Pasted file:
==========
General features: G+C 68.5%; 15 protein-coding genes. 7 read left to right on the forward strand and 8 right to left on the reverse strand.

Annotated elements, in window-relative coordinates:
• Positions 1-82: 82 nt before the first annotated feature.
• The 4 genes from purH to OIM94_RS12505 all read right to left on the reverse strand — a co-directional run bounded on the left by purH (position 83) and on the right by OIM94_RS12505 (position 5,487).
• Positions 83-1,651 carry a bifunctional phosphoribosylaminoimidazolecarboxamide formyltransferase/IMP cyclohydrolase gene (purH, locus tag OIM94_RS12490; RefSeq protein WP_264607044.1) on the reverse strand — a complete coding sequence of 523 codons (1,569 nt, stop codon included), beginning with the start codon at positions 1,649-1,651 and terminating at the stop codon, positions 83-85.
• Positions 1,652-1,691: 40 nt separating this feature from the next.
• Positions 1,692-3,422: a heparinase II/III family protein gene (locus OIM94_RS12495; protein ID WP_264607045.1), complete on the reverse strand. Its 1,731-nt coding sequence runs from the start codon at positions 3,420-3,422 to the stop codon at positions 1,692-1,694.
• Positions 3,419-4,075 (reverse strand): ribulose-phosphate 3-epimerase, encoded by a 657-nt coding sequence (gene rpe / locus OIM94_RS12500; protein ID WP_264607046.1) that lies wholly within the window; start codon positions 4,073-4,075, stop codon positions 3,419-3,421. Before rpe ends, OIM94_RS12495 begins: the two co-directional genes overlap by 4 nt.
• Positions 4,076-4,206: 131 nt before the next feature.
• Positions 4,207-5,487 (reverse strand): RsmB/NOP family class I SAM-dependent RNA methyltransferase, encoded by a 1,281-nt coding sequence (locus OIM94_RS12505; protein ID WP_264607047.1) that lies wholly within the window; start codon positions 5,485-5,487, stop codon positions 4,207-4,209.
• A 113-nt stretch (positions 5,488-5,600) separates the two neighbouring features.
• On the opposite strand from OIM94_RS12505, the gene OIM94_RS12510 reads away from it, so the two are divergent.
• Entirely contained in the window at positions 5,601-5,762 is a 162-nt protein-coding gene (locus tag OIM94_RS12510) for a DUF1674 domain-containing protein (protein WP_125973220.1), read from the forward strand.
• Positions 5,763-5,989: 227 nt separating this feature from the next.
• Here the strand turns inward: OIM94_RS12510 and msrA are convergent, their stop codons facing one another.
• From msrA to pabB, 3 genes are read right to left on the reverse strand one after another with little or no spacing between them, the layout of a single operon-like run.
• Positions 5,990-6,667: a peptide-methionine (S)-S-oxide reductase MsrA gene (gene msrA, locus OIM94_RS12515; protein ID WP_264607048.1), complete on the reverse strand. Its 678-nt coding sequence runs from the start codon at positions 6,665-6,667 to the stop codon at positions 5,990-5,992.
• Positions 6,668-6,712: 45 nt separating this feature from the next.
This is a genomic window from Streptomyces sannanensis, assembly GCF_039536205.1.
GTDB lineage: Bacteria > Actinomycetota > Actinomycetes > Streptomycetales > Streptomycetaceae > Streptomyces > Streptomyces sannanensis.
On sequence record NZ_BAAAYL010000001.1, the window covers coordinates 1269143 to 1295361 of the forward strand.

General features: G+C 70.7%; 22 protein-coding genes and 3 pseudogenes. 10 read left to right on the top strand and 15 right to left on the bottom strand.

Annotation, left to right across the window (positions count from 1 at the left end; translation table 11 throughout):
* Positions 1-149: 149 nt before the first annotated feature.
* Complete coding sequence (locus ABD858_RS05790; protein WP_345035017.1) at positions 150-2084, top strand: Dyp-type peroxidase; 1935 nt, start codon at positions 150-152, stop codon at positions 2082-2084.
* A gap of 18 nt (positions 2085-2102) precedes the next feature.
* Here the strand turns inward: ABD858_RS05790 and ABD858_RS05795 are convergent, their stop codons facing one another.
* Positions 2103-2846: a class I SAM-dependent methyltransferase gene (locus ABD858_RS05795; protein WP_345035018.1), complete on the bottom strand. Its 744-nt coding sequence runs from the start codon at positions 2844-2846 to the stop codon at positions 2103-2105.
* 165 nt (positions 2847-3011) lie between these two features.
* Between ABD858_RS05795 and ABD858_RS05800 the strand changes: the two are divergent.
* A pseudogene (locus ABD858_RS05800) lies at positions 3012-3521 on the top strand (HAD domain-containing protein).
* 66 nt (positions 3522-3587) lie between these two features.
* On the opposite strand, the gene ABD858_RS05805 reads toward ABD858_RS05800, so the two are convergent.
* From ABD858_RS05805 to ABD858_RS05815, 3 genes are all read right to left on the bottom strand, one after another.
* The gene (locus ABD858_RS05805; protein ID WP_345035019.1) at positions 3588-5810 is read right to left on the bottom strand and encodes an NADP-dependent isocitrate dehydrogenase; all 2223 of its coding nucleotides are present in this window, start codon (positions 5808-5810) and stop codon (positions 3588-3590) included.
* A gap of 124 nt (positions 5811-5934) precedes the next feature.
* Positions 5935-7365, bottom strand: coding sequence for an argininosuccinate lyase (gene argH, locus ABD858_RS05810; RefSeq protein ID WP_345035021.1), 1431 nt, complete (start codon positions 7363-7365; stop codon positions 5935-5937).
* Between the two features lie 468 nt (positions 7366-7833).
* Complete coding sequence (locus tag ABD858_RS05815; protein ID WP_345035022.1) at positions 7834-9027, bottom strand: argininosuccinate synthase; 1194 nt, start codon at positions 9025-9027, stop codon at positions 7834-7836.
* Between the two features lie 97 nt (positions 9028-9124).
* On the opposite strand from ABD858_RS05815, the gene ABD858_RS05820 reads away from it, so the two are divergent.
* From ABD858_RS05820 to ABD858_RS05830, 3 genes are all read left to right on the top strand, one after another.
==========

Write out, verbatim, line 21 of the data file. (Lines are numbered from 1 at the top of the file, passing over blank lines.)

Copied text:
On sequence record NZ_BAAAYL010000001.1, the window covers coordinates 1269143 to 1295361 of the forward strand.